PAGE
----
Interview; Storage IO slows down applications and there is nothing you can do about it, except by not doing it. In-memory computing accelerates applications to sprint speed by having them run entirely in memory. This eliminates storage IO, except when the application is first loaded into memory.
However, memory is expensive and capacity per server is limited by the number of sockets and channels up to 1.5TB. If an application’s code and data is larger than 1.5TB it can’t all run in memory. Some storage IO Is necessary.
The use of Optane persistent memory increases server memory capacity to a maximum of 4.5TB per server, greatly increasing the space available for in-memory applications. Newer memory technologies such as DDR5 and HBM should enable in-memory applications to run even faster. But how much faster?
John DesJardins, CTO of Hazelcast, the developer of an in-memory computing platform, has shared his thoughts with us about Intel Optane PMem, HBM and DDR5 DRAM. Check out our interview below.
Blocks & Files: DRAM is expensive so an in-memory app needs costly memory. Is storage-class memory, like Optane, worth the money?
John DesJardins: Hazelcast has benchmarked with Intel Optane and found it performs well, offering an attractive, lower cost alternative to DRAM.
Blocks & Files: How does Hazelcast extend memory by using persistent memory like Optane or Samsung’s Z-SSD or Kioxia’s X SSD?
DesJardins: Hazelcast is optimised as a pure in-memory platform, meaning that our data, indexes and metadata all are retained in-memory for ultra-low-latency performance. So, we don’t use SSDs or other storage to extend memory. We do offer persistence features for ultra-fast restarts or optionally for data structures such as within our CP Subsystem. These persistence features can leverage either Optane PMem or SSDs including Intel Optane SSD, OCZ Octane SSD, Samsung Z-SSD, etc.
Blocks & Files: How does it compare and contrast these different storage-class memory devices?
DesJardins: Intel Optane PMem dramatically outperforms other storage class memory in our benchmarks. We see nearly 3X faster restart times with Optane PMem, for example.
Blocks & Files: How does it use Optane PMem such that no app code changes are needed?
DesJardins: Hazelcast provides advanced Native Memory features that extend beyond Java to fully leverage memory and storage interactions available from the Operating System level, and this has been extended to leverage Intel libraries for Optane PMem. These capabilities are all abstracted and managed via simple configurations within our platform, eliminating any need for application code changes to leverage Optane PMem.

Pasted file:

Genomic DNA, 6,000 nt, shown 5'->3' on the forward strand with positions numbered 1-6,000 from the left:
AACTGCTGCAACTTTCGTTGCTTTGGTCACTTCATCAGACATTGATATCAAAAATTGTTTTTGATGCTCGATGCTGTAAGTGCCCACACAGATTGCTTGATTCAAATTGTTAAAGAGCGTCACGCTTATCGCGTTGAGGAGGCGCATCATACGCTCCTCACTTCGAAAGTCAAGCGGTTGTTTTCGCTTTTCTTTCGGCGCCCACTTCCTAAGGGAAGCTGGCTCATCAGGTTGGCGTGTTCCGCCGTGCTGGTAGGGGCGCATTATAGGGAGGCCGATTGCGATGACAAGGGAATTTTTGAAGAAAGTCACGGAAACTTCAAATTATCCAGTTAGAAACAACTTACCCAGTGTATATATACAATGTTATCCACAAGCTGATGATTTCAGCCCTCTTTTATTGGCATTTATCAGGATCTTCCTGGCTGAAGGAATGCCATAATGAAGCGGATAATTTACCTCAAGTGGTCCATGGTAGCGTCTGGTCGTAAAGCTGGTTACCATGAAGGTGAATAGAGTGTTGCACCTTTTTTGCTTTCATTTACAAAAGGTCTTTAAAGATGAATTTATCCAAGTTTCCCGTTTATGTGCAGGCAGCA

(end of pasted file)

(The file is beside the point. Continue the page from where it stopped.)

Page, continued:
Blocks & Files: Can Hazelcast show price performance data to justify PMem use?
DesJardins: We are working with Intel on a paper that will include the price/performance TCO figures to justify Optane PMem. We expect to release this paper within the next few weeks and are happy to share it.
Blocks & Files: What does Hazelcast think of DDR5?
DesJardins: Hazelcast tracks and evaluates all advances in hardware technology to assess their impact and the benefits to our customers. As they become available on the market, we will do more detailed benchmarks. We see good potential in DDR5 to improve performance.
However, as the standard for DDR5 DIMMs was only released on July 14, 2020, we have not yet done benchmarks to know what that level of impact will be. Until now, DDR5 was only available integrated into GPUs and other specialised processors.
Blocks & Files: What does Hazelcast think of High Bandwidth Memory technology?
DesJardins: We are tracking High Bandwidth Memory technology but have not yet seen it mad available in server class hardware or from Cloud Service Providers outside of being integrated with GPUs or other specialised processors. The first availability of HBM in general purpose DIMMs seems to be with DDR5. We will continue to track demand and availability, as well as assess how these technologies apply to our customers’ use-cases. As technology is available, we will benchmark with it, and where it makes sense, optimise our platform to leverage it.
Blocks & Files: Does in-memory processing benefit containerised apps? Can Hazelcast work with Kubernetes?
DesJardins: Yes, in-memory platforms work very well within containerised applications. Hazelcast is Cloud-Native and supports Kubernetes, as well as Red Hat OpenShift, VMWare Tanzu and Kubernetes on major Cloud Service Providers.
The net:net here is that in-memory applications will get larger and execute in less time. They have an inherent advantage over traditional applications that can’t fit into memory and have to use storage IO.
But in-memory compute will still only be available to a minority of applications overall, until memory capacity limits such as CPU sockets and memory channels are swept away, and until DRAM becomes more affordable.